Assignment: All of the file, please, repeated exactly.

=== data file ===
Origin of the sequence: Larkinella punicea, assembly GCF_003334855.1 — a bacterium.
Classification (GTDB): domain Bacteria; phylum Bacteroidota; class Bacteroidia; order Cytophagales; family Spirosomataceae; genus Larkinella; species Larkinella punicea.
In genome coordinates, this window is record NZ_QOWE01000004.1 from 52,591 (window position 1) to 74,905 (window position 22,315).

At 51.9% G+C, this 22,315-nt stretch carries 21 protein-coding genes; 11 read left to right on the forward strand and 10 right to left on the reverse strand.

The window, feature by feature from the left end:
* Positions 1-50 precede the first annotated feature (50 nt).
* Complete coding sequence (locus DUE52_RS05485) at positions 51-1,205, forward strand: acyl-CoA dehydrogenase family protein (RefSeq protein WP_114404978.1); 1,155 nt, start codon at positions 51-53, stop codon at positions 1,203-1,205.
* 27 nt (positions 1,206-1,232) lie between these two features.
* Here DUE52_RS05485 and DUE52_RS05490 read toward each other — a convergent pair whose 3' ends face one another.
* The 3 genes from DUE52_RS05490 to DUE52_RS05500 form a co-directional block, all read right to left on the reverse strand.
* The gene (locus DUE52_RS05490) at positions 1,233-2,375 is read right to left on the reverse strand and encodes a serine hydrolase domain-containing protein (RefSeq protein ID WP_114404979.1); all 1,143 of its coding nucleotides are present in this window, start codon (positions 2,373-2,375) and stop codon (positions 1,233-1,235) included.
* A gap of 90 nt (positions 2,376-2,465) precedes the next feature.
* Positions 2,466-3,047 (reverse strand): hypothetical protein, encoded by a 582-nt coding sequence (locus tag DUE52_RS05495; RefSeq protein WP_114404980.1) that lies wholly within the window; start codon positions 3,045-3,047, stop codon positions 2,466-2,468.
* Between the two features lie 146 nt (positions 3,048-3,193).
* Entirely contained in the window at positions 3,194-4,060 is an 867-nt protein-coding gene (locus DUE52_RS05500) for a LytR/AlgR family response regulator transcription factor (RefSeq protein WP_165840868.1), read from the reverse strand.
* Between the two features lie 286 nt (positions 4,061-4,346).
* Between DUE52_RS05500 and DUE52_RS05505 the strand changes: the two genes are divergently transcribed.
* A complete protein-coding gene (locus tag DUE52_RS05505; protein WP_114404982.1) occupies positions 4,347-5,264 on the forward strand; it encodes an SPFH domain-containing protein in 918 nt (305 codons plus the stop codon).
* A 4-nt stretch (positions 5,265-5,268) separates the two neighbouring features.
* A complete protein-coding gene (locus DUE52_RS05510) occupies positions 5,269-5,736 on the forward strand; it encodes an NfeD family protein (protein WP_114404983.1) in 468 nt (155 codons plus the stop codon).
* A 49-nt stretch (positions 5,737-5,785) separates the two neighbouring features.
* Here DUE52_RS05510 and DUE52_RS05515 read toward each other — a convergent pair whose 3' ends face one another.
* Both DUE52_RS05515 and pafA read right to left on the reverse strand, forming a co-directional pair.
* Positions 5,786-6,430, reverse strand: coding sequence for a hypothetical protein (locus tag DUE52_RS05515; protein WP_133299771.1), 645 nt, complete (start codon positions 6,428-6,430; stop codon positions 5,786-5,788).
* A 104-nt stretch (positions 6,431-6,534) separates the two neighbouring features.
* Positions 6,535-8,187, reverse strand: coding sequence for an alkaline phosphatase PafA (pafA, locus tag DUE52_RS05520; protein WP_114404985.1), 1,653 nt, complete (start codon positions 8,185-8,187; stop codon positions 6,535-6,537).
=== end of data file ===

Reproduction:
Origin of the sequence: Larkinella punicea, assembly GCF_003334855.1 — a bacterium.
Classification (GTDB): domain Bacteria; phylum Bacteroidota; class Bacteroidia; order Cytophagales; family Spirosomataceae; genus Larkinella; species Larkinella punicea.
In genome coordinates, this window is record NZ_QOWE01000004.1 from 52,591 (window position 1) to 74,905 (window position 22,315).

At 51.9% G+C, this 22,315-nt stretch carries 21 protein-coding genes; 11 read left to right on the forward strand and 10 right to left on the reverse strand.

The window, feature by feature from the left end:
* Positions 1-50 precede the first annotated feature (50 nt).
* Complete coding sequence (locus DUE52_RS05485) at positions 51-1,205, forward strand: acyl-CoA dehydrogenase family protein (RefSeq protein WP_114404978.1); 1,155 nt, start codon at positions 51-53, stop codon at positions 1,203-1,205.
* 27 nt (positions 1,206-1,232) lie between these two features.
* Here DUE52_RS05485 and DUE52_RS05490 read toward each other — a convergent pair whose 3' ends face one another.
* The 3 genes from DUE52_RS05490 to DUE52_RS05500 form a co-directional block, all read right to left on the reverse strand.
* The gene (locus DUE52_RS05490) at positions 1,233-2,375 is read right to left on the reverse strand and encodes a serine hydrolase domain-containing protein (RefSeq protein ID WP_114404979.1); all 1,143 of its coding nucleotides are present in this window, start codon (positions 2,373-2,375) and stop codon (positions 1,233-1,235) included.
* A gap of 90 nt (positions 2,376-2,465) precedes the next feature.
* Positions 2,466-3,047 (reverse strand): hypothetical protein, encoded by a 582-nt coding sequence (locus tag DUE52_RS05495; RefSeq protein WP_114404980.1) that lies wholly within the window; start codon positions 3,045-3,047, stop codon positions 2,466-2,468.
* Between the two features lie 146 nt (positions 3,048-3,193).
* Entirely contained in the window at positions 3,194-4,060 is an 867-nt protein-coding gene (locus DUE52_RS05500) for a LytR/AlgR family response regulator transcription factor (RefSeq protein WP_165840868.1), read from the reverse strand.
* Between the two features lie 286 nt (positions 4,061-4,346).
* Between DUE52_RS05500 and DUE52_RS05505 the strand changes: the two genes are divergently transcribed.
* A complete protein-coding gene (locus tag DUE52_RS05505; protein WP_114404982.1) occupies positions 4,347-5,264 on the forward strand; it encodes an SPFH domain-containing protein in 918 nt (305 codons plus the stop codon).
* A 4-nt stretch (positions 5,265-5,268) separates the two neighbouring features.
* A complete protein-coding gene (locus DUE52_RS05510) occupies positions 5,269-5,736 on the forward strand; it encodes an NfeD family protein (protein WP_114404983.1) in 468 nt (155 codons plus the stop codon).
* A 49-nt stretch (positions 5,737-5,785) separates the two neighbouring features.
* Here DUE52_RS05510 and DUE52_RS05515 read toward each other — a convergent pair whose 3' ends face one another.
* Both DUE52_RS05515 and pafA read right to left on the reverse strand, forming a co-directional pair.
* Positions 5,786-6,430, reverse strand: coding sequence for a hypothetical protein (locus tag DUE52_RS05515; protein WP_133299771.1), 645 nt, complete (start codon positions 6,428-6,430; stop codon positions 5,786-5,788).
* A 104-nt stretch (positions 6,431-6,534) separates the two neighbouring features.
* Positions 6,535-8,187, reverse strand: coding sequence for an alkaline phosphatase PafA (pafA, locus tag DUE52_RS05520; protein WP_114404985.1), 1,653 nt, complete (start codon positions 8,185-8,187; stop codon positions 6,535-6,537).